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Wyoming is Taking Another Shot at Decriminalization


Even though neighboring Colorado has had legal cannabis sales since 2014, the state of Wyoming hasn’t gotten nearly as close to legalizing the plant. Instead, the House of Representatives has shut down multiple bills aimed at marijuana reform over the past couple of years – just last year that included one bill that would have decriminalized possession of an ounce or less and another one that would have made it legal for patients with medical marijuana cards from other states to possess medical cannabis while in Wyoming.

While neither of the bills last year managed to pass in the House, lawmakers are not giving up as Rep. Mark Baker introduced House Bill 157 for the 2017 legislative session. This bill differs from past bills in that it not only sets a specific amount for marijuana flowers, but also for oils and edibles. If passed, HB 157 would make possession of up to 3 ounces of marijuana flower, up to three-tenths of a gram of oil and 3 ounces (or 500 milligrams) of edibles all subject to a civil fine of up to $200.

It would give people three offenses before the civil penalty became a criminal one again, which would then be subject a punishment of up to a $5,000 fine and up to five years in prison. Currently, Wyoming state law makes even the smallest bag of marijuana a crime punishable with up to a year in prison and up to a $1,000 fine. Considering this isn’t the first attempt at getting the law pushed through there may be difficulties – especially with such specific wording when it comes to edibles, which law enforcement cannot easily test for potency in the field.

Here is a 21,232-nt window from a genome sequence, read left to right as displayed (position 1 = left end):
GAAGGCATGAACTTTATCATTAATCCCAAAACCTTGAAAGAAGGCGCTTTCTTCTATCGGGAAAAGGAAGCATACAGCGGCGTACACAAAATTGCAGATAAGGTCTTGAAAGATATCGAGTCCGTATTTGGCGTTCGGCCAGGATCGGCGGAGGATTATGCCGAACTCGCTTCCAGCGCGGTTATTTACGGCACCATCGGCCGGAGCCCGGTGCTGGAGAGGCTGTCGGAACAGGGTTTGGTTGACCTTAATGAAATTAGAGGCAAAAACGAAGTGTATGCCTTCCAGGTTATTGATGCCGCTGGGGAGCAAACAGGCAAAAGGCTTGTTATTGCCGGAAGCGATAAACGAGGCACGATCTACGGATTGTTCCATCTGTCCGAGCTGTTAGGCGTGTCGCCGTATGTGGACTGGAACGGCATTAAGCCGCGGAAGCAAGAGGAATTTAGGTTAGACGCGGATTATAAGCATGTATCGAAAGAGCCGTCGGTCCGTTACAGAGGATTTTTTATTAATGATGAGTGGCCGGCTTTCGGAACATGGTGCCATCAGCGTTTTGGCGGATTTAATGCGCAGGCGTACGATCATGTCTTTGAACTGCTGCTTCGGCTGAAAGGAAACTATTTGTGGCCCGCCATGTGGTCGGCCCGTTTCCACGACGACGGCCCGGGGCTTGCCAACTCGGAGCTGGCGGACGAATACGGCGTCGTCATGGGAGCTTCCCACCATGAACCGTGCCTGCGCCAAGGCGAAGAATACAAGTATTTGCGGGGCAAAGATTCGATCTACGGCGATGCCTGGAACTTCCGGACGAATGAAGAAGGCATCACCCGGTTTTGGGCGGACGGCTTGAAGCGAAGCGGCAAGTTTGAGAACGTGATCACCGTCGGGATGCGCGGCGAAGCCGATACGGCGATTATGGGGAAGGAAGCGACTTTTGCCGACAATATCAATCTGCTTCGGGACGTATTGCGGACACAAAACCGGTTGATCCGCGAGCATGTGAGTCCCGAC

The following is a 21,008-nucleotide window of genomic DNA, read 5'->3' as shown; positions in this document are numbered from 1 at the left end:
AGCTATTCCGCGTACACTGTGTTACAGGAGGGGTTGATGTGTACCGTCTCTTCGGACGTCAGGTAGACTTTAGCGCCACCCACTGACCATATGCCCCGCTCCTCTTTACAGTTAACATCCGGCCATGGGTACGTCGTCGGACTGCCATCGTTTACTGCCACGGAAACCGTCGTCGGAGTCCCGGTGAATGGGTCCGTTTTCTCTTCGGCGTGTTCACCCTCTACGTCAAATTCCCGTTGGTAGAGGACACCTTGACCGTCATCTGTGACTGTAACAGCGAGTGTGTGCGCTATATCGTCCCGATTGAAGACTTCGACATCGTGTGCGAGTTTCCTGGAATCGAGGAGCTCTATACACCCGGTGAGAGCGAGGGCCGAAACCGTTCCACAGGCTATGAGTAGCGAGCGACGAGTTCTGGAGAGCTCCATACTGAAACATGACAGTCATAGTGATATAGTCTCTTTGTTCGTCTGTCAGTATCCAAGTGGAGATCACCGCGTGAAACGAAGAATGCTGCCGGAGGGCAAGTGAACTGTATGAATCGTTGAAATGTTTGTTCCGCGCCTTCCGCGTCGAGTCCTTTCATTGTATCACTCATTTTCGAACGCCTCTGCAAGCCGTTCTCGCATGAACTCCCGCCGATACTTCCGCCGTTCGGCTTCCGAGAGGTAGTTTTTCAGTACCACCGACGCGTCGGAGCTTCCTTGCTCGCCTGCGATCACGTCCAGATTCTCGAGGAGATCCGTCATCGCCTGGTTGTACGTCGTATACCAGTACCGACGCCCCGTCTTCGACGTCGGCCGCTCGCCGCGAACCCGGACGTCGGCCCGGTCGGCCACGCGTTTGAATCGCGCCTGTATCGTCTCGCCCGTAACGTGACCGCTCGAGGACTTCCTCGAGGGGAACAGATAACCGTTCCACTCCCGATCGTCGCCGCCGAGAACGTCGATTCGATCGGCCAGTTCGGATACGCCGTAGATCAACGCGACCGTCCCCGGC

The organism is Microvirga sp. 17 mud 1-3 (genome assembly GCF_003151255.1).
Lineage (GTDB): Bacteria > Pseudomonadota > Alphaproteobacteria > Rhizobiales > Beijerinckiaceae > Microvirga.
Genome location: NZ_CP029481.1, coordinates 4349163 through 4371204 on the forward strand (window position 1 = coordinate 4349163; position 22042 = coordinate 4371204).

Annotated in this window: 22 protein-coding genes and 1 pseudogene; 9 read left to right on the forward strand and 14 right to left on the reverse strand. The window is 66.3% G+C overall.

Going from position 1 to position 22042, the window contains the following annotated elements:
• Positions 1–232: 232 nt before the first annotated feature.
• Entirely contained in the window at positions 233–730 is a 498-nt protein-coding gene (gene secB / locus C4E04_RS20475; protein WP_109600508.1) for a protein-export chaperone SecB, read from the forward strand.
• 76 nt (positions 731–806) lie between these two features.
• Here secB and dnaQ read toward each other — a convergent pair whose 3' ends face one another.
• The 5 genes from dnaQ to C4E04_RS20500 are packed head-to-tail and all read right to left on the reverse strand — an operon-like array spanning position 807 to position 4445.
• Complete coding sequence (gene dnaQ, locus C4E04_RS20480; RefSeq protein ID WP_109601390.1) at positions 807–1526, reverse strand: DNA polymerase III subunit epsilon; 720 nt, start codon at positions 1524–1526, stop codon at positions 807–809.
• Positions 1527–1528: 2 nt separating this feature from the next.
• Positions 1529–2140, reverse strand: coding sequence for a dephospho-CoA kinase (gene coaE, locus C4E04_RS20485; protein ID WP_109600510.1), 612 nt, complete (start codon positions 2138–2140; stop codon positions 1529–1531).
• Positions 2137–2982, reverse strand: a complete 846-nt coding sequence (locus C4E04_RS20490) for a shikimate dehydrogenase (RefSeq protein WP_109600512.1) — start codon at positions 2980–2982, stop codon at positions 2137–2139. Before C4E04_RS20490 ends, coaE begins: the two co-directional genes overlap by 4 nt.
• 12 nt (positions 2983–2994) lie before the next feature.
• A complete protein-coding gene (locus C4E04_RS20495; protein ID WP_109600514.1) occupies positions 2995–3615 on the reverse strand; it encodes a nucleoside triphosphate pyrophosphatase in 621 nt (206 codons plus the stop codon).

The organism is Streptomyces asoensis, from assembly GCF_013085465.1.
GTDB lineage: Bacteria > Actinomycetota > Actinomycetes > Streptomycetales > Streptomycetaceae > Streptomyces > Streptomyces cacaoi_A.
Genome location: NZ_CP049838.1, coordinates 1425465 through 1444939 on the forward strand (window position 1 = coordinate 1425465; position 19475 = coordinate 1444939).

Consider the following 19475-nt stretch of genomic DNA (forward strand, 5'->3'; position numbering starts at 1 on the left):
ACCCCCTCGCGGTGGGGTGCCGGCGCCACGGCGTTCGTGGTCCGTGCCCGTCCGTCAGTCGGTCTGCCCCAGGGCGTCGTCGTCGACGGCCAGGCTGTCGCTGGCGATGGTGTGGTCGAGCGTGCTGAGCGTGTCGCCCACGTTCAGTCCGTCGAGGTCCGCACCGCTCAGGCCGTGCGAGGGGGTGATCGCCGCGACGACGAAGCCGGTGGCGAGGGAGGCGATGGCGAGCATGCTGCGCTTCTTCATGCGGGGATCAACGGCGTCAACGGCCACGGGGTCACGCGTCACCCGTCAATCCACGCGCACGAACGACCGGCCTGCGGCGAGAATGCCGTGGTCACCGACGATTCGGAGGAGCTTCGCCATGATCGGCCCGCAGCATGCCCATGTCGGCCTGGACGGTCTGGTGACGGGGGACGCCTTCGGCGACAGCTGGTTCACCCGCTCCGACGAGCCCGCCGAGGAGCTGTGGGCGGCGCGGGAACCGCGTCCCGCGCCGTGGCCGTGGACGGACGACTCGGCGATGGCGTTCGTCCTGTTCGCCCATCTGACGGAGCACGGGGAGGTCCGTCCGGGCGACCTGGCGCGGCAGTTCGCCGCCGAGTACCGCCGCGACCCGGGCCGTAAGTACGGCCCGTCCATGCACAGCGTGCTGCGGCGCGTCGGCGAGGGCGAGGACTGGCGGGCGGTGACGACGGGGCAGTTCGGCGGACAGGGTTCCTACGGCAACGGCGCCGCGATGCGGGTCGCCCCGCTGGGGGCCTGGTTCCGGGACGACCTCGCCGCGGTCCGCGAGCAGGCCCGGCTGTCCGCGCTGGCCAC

“I spoke and worked a lot with the Judiciary committee in the off-season,” Frank Latta, Director of Wyoming NORML said. “From those discussions, I knew there were several people who would support a (decriminalization) bill.”

On the bright side, the new director of the Wyoming chapter of the National Organization for Reform of Marijuana Law, Frank Latta, seems confident in getting the discussion rolling at the very least. In the past, the Wyoming chapter of NORML has been sort of pushed away by lawmakers for things such as their logo made up of tie-dye cannabis leaves with 4:20 written on it – but with Latta they may be taken more seriously by legislature as he is a former Republican lawmaker in his 60s who has not been able to use medical cannabis even though a doctor in Montana had recommended it to him.

Hopefully we will see some progressive movement with House Bill 157 in Wyoming, who ranked sixth in the nation for marijuana possession arrests in 2016. Even if it isn’t legalization, it’s still progress.